I think that's right. Obviously administrations need to pick their spots — in retrospect, leading off his first week in office with a proposal to allow gays in the military didn't do Clinton any good — but the key thing is to succeed, and then to get credit for succeeding. If the opposition is able to frame the terms of the debate, or if you allow the press to frame success with its usual idiotic "hundred days" narrative, you're behind the eight ball before you even start.

(Please, please, Senator Obama: make clear to the media that you aren't planning to change the shape of the country in your first hundred days. Please. It's long past time for this trope to be buried once and for all. Only one president in history has ever done this, and you won't be the second.)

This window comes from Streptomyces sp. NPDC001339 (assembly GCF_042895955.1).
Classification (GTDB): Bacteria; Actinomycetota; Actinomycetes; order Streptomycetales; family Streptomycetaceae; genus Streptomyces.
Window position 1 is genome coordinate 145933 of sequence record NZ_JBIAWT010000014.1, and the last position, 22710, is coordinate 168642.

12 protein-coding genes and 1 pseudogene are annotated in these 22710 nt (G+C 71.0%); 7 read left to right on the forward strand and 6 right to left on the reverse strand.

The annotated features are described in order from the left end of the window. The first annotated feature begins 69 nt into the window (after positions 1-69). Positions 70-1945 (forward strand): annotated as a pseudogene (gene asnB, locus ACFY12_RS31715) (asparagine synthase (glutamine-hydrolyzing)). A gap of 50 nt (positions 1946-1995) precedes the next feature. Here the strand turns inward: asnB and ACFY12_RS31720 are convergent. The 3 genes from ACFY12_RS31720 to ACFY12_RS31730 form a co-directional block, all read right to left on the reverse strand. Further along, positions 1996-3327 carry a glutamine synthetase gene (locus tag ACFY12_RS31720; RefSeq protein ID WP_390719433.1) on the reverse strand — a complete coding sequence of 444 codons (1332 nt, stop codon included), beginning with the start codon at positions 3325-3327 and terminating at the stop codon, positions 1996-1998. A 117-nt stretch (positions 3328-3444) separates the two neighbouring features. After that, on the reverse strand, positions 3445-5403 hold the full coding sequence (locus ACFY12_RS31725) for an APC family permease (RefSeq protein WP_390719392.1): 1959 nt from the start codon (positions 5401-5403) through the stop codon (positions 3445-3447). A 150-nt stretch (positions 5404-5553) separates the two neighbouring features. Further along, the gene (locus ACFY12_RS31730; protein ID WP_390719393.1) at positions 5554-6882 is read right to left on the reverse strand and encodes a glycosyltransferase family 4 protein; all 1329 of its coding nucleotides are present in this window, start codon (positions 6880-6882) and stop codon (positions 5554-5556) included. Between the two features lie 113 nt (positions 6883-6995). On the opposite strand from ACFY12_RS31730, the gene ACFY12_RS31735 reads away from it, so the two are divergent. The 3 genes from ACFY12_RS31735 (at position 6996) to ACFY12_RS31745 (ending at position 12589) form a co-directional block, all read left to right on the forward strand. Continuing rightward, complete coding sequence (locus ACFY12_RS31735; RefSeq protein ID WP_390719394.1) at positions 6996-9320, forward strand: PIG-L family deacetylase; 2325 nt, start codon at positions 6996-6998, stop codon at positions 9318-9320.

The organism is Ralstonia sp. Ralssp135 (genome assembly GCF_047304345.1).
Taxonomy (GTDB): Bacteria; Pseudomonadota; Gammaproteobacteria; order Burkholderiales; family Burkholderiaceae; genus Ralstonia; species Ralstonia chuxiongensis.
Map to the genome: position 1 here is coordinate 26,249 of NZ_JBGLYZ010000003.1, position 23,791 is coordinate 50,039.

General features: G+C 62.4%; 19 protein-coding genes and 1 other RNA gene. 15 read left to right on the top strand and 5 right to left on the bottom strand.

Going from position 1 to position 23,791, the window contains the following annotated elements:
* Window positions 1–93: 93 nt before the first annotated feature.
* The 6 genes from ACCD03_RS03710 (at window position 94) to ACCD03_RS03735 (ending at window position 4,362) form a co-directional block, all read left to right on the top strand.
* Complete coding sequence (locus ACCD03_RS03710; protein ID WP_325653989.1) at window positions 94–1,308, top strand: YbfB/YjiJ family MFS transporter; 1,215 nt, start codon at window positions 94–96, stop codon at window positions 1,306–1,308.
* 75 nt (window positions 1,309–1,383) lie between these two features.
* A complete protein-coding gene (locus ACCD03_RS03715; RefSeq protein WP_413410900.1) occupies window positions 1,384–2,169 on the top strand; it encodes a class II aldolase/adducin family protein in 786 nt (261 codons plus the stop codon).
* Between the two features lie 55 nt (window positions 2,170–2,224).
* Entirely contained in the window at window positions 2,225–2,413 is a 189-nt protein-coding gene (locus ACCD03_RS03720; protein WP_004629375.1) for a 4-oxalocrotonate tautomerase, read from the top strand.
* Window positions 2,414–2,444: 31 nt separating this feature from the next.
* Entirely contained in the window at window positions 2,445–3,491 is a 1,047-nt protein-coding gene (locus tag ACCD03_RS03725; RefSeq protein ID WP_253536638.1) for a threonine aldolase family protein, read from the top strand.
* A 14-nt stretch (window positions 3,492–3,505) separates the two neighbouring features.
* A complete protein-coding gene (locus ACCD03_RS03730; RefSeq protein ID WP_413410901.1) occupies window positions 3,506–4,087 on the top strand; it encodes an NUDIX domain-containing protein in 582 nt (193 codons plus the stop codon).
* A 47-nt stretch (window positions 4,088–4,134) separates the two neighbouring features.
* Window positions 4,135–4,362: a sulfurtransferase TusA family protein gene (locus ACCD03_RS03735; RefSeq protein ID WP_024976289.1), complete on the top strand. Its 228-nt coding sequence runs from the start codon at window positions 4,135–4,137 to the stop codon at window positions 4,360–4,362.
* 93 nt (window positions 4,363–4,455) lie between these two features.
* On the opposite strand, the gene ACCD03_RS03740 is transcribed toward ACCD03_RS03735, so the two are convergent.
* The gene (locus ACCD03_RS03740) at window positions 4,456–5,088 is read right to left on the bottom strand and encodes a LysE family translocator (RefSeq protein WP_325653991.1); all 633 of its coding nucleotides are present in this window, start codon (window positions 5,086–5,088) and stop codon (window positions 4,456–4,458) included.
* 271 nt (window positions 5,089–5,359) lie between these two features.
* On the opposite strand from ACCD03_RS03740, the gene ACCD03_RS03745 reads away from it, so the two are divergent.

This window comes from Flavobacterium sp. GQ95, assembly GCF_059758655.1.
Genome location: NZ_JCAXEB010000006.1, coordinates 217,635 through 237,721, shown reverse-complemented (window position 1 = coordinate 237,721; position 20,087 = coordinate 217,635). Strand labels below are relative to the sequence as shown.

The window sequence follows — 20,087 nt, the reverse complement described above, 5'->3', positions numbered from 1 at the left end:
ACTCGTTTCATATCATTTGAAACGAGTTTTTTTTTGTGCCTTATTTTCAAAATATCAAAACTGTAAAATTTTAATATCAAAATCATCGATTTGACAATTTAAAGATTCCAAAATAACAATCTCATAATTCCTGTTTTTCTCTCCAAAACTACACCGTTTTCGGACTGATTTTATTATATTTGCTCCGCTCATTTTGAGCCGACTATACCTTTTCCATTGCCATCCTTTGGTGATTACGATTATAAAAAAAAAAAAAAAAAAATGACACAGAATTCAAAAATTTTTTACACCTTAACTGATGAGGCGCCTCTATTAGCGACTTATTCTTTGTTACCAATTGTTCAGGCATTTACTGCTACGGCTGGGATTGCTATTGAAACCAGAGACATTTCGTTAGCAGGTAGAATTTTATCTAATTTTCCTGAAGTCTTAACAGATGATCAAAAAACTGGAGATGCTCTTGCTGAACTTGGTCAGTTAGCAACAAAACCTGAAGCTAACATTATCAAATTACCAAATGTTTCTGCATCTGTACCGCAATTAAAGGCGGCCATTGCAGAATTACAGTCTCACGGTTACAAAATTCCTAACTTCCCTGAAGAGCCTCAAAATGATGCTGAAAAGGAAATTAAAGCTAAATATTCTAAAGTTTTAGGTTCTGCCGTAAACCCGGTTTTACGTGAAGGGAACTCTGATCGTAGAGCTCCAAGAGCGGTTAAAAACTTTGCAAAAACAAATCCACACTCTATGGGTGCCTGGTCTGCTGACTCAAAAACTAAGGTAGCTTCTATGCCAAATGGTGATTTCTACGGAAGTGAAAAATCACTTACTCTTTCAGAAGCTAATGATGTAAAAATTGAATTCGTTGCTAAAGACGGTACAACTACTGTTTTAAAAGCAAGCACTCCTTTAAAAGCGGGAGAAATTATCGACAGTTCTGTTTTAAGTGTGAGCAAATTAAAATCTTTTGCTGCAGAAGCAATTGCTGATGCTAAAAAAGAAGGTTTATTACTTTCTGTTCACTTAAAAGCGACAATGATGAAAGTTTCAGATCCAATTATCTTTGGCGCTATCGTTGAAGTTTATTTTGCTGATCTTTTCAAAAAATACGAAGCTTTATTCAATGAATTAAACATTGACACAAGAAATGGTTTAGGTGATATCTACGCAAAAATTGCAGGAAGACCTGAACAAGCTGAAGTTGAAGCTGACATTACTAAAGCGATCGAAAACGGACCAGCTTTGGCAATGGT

So what would success look like? I've said this before, but I'd put my money on three things:

  • Withdrawal from Iraq. Sure, sure, Obama will leave a few "residual troops" in place. I get it. But it's time to get out.

  • Serious healthcare reform. Obviously I'd prefer reform even more serious than what Obama has proposed, but his plan is a good start if it doesn't get watered down too much.

  • Carbon pricing. Obama needs to pass a real energy plan that includes a version of cap-and-trade with teeth. (A carbon tax would also be fine, but I don't think that's politically feasible.) Price signals work, and increasing the price of carbon has to be the backbone of any attempt to reduce emissions of greenhouse gases. We're already too late on this, and getting the rest of the world on board may take decades, but we have to start. We're condemning hundreds of millions of people to an early death if we don't.